“The phrase ‘war criminal’ is loaded with negative connotations and often used pejoratively in political discourse, but that doesn’t change the fact that whether or not someone has committed war crimes is a legal question, not a moral one. A patriot is someone who loves their country. It is perfectly possible to be a patriot, to perform patriotic acts in a war, and to commit a war crime in the course of doing so.”
On this date in 1954, Joseph Welch, counsel for the United States Army, brought the McCarthyite juggernaut to a juddering halt with a courageous and heartfelt confrontation of the fatally alcoholic junior senator from Wisconsin.
This is how the democratic body politic is supposed to cleanse itself of demagoguery: with the fearless application of free speech. Note the spontaneous round of applause from the audience at the end of the above clip.
There was at least one well-known Canadian victim of McCarthyism, Frye’s former classmate and distinguished diplomat and scholar Herbert Norman, whom Frye refers to in an interview (CW 24, 643) as hounded into suicide. (CBC Radio news report on Norman’s death here.)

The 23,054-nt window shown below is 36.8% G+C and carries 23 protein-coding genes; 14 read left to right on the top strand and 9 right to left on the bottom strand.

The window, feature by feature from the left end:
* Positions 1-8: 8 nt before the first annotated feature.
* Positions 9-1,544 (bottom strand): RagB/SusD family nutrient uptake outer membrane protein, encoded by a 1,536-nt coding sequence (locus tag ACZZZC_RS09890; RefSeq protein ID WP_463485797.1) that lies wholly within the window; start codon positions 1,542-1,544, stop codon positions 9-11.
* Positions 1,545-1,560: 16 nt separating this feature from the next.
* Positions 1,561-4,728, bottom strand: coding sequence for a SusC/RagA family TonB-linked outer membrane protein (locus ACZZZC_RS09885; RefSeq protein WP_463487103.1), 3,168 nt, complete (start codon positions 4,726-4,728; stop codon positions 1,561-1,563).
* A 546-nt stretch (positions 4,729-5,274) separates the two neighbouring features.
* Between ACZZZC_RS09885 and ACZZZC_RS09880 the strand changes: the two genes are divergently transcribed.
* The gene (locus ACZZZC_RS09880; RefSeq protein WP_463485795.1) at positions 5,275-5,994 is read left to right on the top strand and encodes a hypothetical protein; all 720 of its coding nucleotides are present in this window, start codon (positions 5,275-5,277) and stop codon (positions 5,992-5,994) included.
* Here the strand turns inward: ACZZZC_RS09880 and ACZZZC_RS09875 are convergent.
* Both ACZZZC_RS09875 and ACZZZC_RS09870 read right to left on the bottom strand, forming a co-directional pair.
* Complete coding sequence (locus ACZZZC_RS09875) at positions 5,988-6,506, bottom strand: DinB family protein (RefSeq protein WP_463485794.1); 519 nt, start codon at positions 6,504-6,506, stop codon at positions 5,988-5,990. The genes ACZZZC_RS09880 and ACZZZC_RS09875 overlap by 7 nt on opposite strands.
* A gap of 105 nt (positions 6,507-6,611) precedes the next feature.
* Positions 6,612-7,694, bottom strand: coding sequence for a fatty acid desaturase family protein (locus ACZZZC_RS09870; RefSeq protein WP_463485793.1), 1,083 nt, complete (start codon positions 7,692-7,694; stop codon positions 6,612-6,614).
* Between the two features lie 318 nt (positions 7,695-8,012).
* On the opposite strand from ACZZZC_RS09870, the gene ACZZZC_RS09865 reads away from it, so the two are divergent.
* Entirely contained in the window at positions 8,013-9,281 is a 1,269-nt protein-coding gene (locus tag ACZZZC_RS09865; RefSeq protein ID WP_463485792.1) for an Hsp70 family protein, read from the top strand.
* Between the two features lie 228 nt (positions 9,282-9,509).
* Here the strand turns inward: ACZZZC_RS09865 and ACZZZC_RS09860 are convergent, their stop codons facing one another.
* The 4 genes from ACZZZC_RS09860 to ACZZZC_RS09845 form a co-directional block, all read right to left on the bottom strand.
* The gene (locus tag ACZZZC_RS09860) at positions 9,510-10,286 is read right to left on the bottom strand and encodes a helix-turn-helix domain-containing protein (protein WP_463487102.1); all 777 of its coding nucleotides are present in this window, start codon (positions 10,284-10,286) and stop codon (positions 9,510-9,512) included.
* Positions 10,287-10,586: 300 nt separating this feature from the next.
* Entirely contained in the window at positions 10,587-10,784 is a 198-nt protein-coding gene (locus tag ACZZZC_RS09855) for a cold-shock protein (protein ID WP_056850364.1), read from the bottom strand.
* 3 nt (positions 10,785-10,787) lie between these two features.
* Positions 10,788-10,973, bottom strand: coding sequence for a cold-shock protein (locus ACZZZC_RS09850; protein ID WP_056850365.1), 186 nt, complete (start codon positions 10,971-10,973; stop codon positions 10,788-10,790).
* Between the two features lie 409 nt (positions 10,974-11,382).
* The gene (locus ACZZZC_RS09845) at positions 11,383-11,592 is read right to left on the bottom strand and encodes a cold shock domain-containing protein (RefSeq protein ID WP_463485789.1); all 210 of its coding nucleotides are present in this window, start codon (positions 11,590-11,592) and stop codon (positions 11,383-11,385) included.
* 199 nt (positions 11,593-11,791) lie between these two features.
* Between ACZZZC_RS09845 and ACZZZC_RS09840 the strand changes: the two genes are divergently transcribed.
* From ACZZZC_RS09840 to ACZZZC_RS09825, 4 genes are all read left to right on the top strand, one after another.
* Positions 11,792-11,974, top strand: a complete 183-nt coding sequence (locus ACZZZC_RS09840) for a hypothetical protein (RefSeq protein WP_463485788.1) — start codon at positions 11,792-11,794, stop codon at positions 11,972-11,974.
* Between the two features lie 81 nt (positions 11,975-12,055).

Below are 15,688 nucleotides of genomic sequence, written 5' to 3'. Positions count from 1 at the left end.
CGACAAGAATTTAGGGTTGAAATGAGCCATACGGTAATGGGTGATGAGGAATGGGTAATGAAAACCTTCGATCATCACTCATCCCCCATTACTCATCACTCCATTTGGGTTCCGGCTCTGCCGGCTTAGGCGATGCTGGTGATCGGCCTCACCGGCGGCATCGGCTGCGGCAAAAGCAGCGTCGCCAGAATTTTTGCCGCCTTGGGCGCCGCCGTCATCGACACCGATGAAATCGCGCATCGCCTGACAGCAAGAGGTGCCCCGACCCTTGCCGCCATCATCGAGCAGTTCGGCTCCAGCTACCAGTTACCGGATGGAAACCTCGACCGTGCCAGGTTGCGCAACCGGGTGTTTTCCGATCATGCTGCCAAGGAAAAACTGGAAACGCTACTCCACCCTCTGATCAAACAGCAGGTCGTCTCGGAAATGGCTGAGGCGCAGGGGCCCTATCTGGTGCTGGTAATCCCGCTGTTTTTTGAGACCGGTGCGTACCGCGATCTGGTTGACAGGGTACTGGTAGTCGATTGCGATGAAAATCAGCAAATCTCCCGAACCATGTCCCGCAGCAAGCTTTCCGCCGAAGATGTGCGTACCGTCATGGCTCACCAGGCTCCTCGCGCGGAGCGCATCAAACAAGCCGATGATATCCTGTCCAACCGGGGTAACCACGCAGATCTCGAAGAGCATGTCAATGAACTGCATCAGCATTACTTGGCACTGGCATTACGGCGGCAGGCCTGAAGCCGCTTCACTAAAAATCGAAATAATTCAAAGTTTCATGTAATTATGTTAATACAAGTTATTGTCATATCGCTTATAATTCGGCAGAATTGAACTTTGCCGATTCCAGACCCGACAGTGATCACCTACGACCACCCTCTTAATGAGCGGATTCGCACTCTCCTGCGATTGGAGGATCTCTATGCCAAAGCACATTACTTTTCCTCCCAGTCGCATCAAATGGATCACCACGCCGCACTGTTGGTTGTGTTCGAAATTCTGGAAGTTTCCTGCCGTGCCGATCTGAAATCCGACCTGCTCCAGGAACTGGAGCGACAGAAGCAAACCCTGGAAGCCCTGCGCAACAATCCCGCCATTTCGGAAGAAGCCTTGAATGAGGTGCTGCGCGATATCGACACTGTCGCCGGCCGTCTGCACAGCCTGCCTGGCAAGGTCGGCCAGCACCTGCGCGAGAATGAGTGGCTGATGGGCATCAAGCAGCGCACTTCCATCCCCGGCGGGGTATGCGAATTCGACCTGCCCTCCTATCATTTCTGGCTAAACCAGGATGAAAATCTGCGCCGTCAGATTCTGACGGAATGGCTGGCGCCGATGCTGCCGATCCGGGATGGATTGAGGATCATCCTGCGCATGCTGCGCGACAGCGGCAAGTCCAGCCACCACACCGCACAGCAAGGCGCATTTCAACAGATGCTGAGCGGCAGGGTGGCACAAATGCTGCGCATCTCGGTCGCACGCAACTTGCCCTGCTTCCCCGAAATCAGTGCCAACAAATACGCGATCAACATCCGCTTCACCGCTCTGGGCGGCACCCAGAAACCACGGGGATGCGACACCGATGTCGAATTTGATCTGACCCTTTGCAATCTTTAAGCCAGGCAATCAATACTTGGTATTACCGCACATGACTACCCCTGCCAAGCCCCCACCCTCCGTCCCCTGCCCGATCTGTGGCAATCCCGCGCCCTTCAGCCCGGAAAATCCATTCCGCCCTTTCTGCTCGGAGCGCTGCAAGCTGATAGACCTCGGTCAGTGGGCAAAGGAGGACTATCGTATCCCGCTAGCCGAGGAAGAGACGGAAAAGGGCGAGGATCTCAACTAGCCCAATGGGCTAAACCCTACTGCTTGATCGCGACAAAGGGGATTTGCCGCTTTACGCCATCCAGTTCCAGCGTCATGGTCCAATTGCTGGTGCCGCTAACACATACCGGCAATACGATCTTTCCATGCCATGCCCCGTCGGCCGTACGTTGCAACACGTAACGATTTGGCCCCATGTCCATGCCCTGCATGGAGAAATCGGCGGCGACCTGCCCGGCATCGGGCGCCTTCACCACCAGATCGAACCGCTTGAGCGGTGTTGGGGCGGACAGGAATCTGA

Plus ça change: From Frye’s diary entry for February 12, 1952:
We talked American politics with Ken [MacLean]. Nothing especially new — he says if Taft gets the Republican nomination the election will be practically civil war, as Taft could only win with the kind of all-out support he’d get from McCarthy. (CW 8, 507)
Now imagine a Palin candidacy in ’12 and the Great Rightwing Noise Machine shrieking lies and barely-veiled threats 24/7 for an entire election season.
After the jump, a contemporary demagogue, Ann Coulter, at the grave of her self-declared hero (this last link is to a terrific clip in which now Senator Al Franken takes on Coulter and shows her what being provocatively funny really means).